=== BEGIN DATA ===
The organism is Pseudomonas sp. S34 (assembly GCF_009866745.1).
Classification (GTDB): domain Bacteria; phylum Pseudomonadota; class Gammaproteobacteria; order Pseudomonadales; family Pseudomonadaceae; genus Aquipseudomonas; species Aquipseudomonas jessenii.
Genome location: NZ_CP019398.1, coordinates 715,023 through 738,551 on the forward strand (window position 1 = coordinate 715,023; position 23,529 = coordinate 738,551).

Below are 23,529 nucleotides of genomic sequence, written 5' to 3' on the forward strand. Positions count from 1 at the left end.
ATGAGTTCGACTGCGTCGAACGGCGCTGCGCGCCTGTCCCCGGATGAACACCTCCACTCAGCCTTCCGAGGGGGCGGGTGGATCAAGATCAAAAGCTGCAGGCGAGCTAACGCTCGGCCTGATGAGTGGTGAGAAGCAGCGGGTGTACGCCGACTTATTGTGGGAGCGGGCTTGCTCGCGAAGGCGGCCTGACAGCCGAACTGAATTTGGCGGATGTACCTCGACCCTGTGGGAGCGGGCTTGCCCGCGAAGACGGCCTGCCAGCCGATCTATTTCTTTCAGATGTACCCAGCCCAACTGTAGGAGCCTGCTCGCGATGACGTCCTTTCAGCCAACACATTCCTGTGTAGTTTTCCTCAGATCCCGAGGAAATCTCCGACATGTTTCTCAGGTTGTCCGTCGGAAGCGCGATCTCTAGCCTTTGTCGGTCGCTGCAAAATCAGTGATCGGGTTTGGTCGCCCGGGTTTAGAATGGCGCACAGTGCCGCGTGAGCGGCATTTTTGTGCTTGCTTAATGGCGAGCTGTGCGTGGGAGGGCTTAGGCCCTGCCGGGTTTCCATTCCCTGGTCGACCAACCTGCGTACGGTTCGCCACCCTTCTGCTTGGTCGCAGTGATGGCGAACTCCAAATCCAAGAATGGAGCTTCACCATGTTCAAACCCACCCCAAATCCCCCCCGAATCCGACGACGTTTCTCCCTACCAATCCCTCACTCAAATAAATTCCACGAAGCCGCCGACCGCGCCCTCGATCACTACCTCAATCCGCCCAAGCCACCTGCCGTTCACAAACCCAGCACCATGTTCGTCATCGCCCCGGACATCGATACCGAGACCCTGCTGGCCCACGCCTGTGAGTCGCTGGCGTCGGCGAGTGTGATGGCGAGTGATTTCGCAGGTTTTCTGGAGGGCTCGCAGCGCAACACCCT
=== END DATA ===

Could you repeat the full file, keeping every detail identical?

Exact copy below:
The organism is Pseudomonas sp. S34 (assembly GCF_009866745.1).
Classification (GTDB): domain Bacteria; phylum Pseudomonadota; class Gammaproteobacteria; order Pseudomonadales; family Pseudomonadaceae; genus Aquipseudomonas; species Aquipseudomonas jessenii.
Genome location: NZ_CP019398.1, coordinates 715,023 through 738,551 on the forward strand (window position 1 = coordinate 715,023; position 23,529 = coordinate 738,551).

Below are 23,529 nucleotides of genomic sequence, written 5' to 3' on the forward strand. Positions count from 1 at the left end.
ATGAGTTCGACTGCGTCGAACGGCGCTGCGCGCCTGTCCCCGGATGAACACCTCCACTCAGCCTTCCGAGGGGGCGGGTGGATCAAGATCAAAAGCTGCAGGCGAGCTAACGCTCGGCCTGATGAGTGGTGAGAAGCAGCGGGTGTACGCCGACTTATTGTGGGAGCGGGCTTGCTCGCGAAGGCGGCCTGACAGCCGAACTGAATTTGGCGGATGTACCTCGACCCTGTGGGAGCGGGCTTGCCCGCGAAGACGGCCTGCCAGCCGATCTATTTCTTTCAGATGTACCCAGCCCAACTGTAGGAGCCTGCTCGCGATGACGTCCTTTCAGCCAACACATTCCTGTGTAGTTTTCCTCAGATCCCGAGGAAATCTCCGACATGTTTCTCAGGTTGTCCGTCGGAAGCGCGATCTCTAGCCTTTGTCGGTCGCTGCAAAATCAGTGATCGGGTTTGGTCGCCCGGGTTTAGAATGGCGCACAGTGCCGCGTGAGCGGCATTTTTGTGCTTGCTTAATGGCGAGCTGTGCGTGGGAGGGCTTAGGCCCTGCCGGGTTTCCATTCCCTGGTCGACCAACCTGCGTACGGTTCGCCACCCTTCTGCTTGGTCGCAGTGATGGCGAACTCCAAATCCAAGAATGGAGCTTCACCATGTTCAAACCCACCCCAAATCCCCCCCGAATCCGACGACGTTTCTCCCTACCAATCCCTCACTCAAATAAATTCCACGAAGCCGCCGACCGCGCCCTCGATCACTACCTCAATCCGCCCAAGCCACCTGCCGTTCACAAACCCAGCACCATGTTCGTCATCGCCCCGGACATCGATACCGAGACCCTGCTGGCCCACGCCTGTGAGTCGCTGGCGTCGGCGAGTGTGATGGCGAGTGATTTCGCAGGTTTTCTGGAGGGCTCGCAGCGCAACACCCT